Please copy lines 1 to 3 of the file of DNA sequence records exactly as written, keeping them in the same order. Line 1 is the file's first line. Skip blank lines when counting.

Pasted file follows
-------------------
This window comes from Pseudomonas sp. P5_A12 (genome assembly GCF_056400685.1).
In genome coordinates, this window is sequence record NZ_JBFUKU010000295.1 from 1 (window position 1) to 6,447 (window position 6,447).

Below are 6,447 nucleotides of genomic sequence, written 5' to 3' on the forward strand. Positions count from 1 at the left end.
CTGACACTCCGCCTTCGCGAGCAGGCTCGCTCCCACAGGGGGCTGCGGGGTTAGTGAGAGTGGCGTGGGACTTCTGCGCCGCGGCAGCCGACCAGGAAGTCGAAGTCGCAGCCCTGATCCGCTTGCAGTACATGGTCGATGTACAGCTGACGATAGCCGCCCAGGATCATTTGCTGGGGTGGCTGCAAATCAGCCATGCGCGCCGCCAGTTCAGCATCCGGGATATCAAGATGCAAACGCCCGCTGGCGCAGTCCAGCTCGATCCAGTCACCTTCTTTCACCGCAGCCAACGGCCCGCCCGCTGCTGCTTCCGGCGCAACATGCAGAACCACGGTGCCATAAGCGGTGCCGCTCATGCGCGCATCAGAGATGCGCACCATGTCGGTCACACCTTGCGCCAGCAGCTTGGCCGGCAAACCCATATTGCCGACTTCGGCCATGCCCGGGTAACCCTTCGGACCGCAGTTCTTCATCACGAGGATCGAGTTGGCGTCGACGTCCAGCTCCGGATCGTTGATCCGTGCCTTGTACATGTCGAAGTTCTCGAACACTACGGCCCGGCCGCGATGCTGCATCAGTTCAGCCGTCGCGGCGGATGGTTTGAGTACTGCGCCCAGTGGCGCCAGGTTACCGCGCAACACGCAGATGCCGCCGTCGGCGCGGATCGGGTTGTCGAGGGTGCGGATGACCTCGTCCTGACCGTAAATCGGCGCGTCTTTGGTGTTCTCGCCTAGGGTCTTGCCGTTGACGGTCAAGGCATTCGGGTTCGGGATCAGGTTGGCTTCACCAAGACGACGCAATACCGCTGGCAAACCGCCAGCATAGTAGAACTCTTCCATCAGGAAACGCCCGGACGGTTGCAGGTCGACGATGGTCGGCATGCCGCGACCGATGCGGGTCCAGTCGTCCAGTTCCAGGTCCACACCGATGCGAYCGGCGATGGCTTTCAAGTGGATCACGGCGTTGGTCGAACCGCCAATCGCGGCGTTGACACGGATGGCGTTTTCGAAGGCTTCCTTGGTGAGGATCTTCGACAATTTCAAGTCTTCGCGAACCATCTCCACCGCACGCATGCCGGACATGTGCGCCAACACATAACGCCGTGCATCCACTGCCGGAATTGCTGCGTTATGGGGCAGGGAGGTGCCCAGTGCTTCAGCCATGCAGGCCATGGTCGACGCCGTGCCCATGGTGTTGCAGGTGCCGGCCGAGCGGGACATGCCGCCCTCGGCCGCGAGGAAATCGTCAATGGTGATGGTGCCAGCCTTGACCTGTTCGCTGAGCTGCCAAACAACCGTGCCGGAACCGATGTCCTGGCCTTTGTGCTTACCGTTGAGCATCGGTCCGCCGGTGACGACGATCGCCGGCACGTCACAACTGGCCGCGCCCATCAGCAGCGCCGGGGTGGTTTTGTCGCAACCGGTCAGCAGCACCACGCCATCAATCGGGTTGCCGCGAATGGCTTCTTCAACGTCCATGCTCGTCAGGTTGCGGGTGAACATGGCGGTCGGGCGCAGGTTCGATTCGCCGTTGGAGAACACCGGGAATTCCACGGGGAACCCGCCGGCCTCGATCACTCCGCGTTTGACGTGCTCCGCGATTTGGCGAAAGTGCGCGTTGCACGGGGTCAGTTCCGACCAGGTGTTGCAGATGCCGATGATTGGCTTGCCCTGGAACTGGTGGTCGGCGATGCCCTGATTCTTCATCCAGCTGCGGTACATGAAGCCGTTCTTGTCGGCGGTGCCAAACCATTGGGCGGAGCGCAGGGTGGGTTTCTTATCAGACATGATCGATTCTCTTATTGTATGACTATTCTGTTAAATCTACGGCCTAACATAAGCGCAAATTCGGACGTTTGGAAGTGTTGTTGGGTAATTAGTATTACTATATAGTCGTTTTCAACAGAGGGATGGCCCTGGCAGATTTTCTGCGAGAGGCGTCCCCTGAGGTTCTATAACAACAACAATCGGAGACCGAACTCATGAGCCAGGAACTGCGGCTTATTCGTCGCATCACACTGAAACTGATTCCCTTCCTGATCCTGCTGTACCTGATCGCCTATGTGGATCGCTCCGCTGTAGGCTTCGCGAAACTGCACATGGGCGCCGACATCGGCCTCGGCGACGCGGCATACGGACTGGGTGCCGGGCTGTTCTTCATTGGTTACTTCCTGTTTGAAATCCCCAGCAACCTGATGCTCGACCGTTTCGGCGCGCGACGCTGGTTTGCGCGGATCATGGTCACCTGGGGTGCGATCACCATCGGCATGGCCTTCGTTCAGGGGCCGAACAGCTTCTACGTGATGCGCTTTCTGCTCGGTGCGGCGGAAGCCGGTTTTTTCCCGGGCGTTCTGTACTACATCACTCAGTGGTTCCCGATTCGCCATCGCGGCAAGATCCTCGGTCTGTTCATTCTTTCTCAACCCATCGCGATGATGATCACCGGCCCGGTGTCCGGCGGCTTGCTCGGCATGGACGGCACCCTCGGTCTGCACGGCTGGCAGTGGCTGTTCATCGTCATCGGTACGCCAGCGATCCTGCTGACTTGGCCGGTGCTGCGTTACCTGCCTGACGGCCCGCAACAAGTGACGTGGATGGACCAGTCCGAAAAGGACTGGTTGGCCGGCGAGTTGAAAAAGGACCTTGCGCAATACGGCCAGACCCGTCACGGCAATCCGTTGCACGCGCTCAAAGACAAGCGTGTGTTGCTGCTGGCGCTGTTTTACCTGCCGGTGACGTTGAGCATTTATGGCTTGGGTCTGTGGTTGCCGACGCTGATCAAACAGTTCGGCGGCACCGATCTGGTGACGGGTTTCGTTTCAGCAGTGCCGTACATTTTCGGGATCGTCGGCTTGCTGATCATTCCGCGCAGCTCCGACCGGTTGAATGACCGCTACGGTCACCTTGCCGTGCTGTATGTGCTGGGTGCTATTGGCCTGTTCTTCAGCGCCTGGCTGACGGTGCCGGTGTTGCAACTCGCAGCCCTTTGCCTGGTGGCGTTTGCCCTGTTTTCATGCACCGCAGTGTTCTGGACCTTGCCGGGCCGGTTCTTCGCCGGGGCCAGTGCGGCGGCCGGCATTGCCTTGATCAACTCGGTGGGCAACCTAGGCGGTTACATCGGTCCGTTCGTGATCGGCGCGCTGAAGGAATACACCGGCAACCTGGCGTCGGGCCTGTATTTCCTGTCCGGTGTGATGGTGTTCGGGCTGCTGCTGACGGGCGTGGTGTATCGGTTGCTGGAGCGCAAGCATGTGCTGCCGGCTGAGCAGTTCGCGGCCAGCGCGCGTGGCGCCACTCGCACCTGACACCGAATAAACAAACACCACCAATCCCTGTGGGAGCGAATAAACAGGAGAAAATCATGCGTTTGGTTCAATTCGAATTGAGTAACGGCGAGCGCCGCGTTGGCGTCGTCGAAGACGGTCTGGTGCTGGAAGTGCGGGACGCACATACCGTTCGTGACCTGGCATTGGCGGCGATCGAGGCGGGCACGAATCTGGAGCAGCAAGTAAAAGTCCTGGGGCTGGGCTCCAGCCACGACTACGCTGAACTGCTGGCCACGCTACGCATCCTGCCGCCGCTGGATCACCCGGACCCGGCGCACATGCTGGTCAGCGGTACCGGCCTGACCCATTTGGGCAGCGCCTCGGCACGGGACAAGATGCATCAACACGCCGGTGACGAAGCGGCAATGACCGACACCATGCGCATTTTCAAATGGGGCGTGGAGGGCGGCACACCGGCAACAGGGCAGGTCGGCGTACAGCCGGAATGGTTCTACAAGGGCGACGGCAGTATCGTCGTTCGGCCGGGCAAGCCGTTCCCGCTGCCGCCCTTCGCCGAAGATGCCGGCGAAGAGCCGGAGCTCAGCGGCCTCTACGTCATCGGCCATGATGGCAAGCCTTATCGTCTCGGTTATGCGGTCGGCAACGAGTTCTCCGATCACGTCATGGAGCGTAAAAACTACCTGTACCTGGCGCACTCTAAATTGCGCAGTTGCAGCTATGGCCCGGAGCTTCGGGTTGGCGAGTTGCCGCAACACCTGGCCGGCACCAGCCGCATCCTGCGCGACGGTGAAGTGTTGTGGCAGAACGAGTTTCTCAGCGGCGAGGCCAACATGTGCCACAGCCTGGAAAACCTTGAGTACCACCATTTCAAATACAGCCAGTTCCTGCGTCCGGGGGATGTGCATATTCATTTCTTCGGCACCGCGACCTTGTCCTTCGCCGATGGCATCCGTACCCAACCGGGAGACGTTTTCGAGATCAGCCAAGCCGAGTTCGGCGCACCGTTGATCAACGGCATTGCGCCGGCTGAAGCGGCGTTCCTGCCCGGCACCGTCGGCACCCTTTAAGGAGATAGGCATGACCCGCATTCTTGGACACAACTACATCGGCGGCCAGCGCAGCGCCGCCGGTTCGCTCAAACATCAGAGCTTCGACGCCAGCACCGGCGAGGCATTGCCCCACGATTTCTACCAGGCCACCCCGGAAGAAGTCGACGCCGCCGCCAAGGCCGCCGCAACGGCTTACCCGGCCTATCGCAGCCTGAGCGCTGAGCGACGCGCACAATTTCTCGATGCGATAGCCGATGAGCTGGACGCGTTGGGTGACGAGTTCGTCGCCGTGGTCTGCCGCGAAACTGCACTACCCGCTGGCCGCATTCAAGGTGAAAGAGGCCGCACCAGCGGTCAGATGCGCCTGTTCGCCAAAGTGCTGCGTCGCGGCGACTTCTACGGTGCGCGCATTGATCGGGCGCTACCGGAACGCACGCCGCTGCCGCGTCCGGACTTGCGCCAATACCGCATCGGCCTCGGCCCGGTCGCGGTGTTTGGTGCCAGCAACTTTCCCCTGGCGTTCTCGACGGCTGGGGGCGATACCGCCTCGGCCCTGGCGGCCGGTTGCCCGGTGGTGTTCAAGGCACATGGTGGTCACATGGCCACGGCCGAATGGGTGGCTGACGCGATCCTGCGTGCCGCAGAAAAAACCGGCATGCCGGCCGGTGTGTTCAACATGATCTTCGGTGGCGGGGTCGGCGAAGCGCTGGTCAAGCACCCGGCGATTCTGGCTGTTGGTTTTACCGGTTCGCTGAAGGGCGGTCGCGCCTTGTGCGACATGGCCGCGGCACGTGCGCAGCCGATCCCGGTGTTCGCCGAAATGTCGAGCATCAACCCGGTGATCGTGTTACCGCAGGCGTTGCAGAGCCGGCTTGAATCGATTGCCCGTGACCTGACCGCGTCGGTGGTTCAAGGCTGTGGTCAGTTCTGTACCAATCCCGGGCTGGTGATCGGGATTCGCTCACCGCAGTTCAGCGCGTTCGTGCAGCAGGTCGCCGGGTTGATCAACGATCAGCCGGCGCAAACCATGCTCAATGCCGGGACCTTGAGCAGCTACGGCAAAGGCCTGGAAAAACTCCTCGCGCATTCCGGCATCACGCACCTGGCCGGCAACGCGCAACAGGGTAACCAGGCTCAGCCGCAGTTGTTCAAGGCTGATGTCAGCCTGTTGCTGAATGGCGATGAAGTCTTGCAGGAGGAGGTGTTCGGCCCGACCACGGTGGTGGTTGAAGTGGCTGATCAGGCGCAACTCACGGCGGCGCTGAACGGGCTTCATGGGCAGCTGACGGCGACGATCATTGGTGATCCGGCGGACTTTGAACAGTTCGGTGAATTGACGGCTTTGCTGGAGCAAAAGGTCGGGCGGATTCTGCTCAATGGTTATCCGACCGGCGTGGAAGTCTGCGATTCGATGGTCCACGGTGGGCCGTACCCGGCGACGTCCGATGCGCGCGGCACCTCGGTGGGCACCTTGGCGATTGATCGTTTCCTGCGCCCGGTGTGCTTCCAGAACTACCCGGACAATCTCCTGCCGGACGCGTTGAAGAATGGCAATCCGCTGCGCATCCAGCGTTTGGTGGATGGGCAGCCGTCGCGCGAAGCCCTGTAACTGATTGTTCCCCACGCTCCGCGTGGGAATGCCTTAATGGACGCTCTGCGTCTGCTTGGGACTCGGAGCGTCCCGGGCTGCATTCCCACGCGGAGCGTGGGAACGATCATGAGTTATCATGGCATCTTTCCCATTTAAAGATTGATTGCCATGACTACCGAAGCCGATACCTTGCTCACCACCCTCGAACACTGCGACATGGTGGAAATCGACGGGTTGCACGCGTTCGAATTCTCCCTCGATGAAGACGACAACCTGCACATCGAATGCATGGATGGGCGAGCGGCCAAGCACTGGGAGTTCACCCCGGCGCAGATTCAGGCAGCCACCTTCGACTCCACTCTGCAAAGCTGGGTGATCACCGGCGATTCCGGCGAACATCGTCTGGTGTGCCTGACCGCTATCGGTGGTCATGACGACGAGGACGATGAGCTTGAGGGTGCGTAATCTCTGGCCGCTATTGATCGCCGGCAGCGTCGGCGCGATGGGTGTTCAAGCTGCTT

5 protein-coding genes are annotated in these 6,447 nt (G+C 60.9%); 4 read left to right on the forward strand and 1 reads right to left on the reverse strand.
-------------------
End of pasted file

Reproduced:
This window comes from Pseudomonas sp. P5_A12 (genome assembly GCF_056400685.1).
In genome coordinates, this window is sequence record NZ_JBFUKU010000295.1 from 1 (window position 1) to 6,447 (window position 6,447).

Below are 6,447 nucleotides of genomic sequence, written 5' to 3' on the forward strand. Positions count from 1 at the left end.